On Tuesday, a group of investors are set to ask a French court to back its $1.2 billion (1 billion euros) claim in damages from Vivendi, alleging that the media giant made false financial statements during a merger deal twenty years ago.
The lawsuit by 90 investors is represented by law firm Soffer Avocats. The lawsuit alleges that at that time top executives from Vivendi had failed to fully disclose the extent of its debt with the group overseeing a $46 billion three-way tie-up with Canal Plus and Seagram Co.
Jean-Marie Messier was then Vivendi’s CEO.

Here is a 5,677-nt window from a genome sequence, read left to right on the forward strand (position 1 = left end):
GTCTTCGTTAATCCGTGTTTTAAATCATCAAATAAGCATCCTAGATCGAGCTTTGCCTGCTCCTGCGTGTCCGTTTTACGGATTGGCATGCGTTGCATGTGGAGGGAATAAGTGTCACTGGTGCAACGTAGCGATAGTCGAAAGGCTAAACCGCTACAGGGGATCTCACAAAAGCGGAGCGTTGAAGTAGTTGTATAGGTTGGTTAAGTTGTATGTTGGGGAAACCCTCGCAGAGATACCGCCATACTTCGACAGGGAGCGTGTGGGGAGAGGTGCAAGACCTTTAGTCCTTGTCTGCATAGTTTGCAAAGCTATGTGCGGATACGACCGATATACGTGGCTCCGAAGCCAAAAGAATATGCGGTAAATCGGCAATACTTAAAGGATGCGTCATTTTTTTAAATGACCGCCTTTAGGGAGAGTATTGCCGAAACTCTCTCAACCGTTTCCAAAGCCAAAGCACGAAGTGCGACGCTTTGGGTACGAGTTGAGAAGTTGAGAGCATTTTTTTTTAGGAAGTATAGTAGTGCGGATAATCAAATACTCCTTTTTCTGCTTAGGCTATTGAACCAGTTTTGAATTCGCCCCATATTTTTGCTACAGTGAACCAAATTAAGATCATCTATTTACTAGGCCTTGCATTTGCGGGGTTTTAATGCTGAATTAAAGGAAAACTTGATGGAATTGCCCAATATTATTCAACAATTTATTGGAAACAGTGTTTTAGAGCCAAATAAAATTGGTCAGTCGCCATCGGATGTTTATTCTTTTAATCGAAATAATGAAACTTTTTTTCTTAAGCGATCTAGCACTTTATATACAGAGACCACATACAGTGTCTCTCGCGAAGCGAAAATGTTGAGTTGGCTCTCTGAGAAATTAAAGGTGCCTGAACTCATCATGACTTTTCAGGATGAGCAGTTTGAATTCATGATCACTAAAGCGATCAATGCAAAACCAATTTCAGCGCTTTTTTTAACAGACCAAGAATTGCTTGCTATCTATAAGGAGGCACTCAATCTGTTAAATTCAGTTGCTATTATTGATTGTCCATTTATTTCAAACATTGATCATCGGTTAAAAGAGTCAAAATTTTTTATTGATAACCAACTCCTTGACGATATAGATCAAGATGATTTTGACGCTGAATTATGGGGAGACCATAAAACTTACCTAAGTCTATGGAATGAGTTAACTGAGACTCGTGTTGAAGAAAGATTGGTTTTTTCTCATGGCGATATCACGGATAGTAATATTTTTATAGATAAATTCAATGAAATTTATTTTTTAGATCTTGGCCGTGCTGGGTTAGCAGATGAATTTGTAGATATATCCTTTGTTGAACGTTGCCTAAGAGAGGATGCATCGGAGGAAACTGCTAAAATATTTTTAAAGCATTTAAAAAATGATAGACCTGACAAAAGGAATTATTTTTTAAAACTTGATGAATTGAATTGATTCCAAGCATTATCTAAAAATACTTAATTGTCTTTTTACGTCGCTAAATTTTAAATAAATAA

“The investor group contends that Messier and other Vivendi executives presented fake financials to conceal the existence of a severe liquidity crisis at the company,” said a spokesman for the investors’ group said in a written statement.
Vivendi’s lawyer rubbished the claim saying it was groundless and cited a previous ruling by a French criminal court which found that Vivendi executives did not issue false information at that point of time.
“This case has already been judged several times in France, in particular by the criminal judge, who ruled out that Vivendi issued any false information,” said Hervé Pisani, managing partner of Freshfields in Paris.
The case will be heard at Paris’s commercial court from 1300 GMT.
($1 = 0.8435 euros)